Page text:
Few places evacuated, but receipt of the threat alone was enough to worry many.
The Northern California Regional Intelligence Center alerted local law enforcement agencies across the state, but there was no panic in the alert. Mike Sena, executive director of the regional intelligence center, called the emails “just unsubstantiated threats” on Thursday afternoon.
“We get these kinds of threats pretty much on a daily basis,” Sena said.
What was unusual about the communiques, he added, was the scale of the operation, and how the suspect, or suspects, was able to “push it out to so many people at one time.”
Brian Jenkins, a terrorism analyst for RAND Corp., said the somewhat measured response to the threats was wise.
“Look, bomb threats are a fairly common occurrence, whether they’re by phone or by email or by postal service,” he said. “There have to be convincing reasons to take these things seriously — otherwise we’d be evacuating buildings around the country hourly. You have to evaluate each one carefully and take a breath before you start sending thousands of people into the streets.”
That having been said, he said even an apparently baseless threat like Thursday’s can result in state or federal threat and terrorism-related charges that could net the perpetrator years in prison.
At least 13 threats had been emailed to numerous locations around San Francisco as of 12:52 p.m., said Supervisor Aaron Peskin, who was briefed on the incident. Muni re-routed buses across the city for several hours but routes returned to normal by Thursday afternoon.
“Dozens” of emails with similar messages and formatting were sent to Bay Area commercial businesses and government agencies, Sena said. He added that it’s unclear whether the email’s author was operating inside the country. Hodge said many of the threats he handles come from Russia, Southeast Asia or other foreign countries.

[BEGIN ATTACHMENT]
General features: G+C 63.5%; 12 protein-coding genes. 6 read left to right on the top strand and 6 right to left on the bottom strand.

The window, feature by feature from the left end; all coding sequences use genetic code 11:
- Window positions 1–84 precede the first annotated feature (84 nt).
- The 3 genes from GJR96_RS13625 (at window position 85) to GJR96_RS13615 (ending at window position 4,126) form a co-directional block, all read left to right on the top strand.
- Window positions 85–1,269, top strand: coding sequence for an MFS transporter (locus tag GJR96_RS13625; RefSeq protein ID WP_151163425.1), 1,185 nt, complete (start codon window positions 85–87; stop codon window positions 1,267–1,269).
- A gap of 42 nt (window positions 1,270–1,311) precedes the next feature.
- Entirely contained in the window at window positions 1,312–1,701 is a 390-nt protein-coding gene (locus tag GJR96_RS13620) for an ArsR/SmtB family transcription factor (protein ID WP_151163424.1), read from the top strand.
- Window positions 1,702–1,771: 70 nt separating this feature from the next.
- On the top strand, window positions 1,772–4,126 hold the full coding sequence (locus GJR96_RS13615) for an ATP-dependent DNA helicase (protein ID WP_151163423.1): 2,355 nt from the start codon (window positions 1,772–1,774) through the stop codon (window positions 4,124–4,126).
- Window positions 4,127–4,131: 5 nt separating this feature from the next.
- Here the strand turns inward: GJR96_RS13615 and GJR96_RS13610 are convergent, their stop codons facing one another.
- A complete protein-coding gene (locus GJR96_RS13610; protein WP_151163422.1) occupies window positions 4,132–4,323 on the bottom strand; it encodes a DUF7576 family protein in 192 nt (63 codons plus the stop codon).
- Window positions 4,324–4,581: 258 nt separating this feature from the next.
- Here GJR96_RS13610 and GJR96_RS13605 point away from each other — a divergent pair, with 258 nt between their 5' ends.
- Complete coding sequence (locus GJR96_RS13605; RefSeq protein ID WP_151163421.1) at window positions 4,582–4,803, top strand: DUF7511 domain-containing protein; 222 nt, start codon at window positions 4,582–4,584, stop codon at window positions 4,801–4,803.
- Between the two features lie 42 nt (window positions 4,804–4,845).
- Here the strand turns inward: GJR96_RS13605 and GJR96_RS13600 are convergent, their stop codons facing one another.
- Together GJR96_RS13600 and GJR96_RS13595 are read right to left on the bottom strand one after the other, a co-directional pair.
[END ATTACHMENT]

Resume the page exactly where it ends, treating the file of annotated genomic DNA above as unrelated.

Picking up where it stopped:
“That’s what we’re trying to track down right now,” Sena said.
Oakland police fielded multiple bomb threats Thursday, and multiple schools and businesses in Santa Rosa received messages demanding payment in bitcoin or else bombs would detonate, officials said.
Alameda County’s Office of Emergency Services was monitoring the situation and is in contact with the FBI, said Sgt. Ray Kelly, a spokesman for the sheriff’s office. He added that no buildings in Alameda County were evacuated to his knowledge.
Staff at the Jewish Community Center of San Francisco and San Francisco Fire Credit Union headquarters in Laurel Heights evacuated at 10:15 a.m., said Glenn Gortney, a senior vice president at the credit union.
One company email address received the notice that an explosive device had been hidden within the credit union and asked for payment, prompting employees to call 911, Gortney said. About 100 workers were evacuated from the location within a few minutes of notifying police. Bomb-sniffing dogs were brought to the credit union, which was given the all-clear at 12:30 p.m.
“It was pretty effortless. Not an eventful evacuation. There was no panic,” Gortney said. “They seemed somewhat unfazed by it.”